|Barn owl pellets from Chimineas -- chock full of pocket gopher skulls and a few remnants of white-footed mouse, pocket mouse, and harvest mouse (to be confirmed).|
A quart jar of macerating owl pellets is not an appetizing thing, but that didn't dampen my granddaughters' interest.
The Redhead often views the Codger's ideas of little girl activities with a jaundiced eye, but I had wisely vetted the owl pellet dissection with her beforehand.
Yes, I know who the boss is.
And in their grandmother's presence the girls knew there would be no surprises of the pull-my-finger kind.
So there they sat on the back porch with forceps in hand waiting to dig for treasure in soggy rodent fur.
Having steeped the pellets in warm water the night before, it was time to open the jar and pour the dark broth through a sieve.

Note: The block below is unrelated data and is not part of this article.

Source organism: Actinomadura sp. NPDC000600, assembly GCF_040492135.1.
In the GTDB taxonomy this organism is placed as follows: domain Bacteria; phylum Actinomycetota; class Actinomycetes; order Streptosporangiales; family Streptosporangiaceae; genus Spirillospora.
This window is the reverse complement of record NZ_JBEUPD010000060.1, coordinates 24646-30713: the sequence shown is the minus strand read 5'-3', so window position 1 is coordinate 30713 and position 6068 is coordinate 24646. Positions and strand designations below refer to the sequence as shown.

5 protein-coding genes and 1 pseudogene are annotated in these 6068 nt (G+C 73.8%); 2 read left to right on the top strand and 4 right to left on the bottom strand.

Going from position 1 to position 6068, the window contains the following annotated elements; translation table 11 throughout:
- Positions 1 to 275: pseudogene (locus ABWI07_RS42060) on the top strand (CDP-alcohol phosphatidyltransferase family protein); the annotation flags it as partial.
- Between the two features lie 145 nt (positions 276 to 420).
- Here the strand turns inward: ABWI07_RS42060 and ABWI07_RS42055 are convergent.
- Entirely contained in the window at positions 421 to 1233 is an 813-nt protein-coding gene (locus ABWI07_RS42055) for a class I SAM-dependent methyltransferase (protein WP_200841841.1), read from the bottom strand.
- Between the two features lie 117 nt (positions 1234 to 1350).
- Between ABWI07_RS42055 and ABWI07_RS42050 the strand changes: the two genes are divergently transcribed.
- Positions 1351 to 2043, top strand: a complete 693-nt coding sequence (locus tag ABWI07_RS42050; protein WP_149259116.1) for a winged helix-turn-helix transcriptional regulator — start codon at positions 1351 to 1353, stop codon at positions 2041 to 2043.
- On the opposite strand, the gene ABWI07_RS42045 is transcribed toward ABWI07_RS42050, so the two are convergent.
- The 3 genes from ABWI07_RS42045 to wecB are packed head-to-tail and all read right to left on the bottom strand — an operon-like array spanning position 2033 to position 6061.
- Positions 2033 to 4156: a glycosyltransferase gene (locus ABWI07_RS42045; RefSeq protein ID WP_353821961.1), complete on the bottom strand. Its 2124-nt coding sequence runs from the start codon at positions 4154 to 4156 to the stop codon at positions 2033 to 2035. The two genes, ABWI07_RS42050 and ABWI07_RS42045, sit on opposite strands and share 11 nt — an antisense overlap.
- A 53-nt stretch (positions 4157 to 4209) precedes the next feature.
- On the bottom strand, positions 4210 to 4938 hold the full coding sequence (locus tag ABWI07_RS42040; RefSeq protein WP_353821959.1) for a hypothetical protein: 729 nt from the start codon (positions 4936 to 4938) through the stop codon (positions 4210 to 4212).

That's when the girls' enthusiasm started to wane.
"That stinks", protested the redhead. and the girls echoed their grandmother.
" I wouldn't exactly say it stinks", I countered. "It's just a little tangy smelling, like owl breath."
"Look! There's a skull in there," I exclaimed.
They ignored my feeble attempt at distraction.
Grandma and the girls retired to the house for a game of Mexican train, while the Codger tweezed the bones by himself.
I hope you admire the fruits of my labor in the picture above. They are now packaged and awaiting identification on a winter day.
As for the bottled owl breath, I poured it on a dying Nandina in the garden.
That was a week ago, and I am happy to report that the plant's leaves have already turned from red to green.
Conclusion: bottled owl breath is equally effective as child repellent and fertilizer.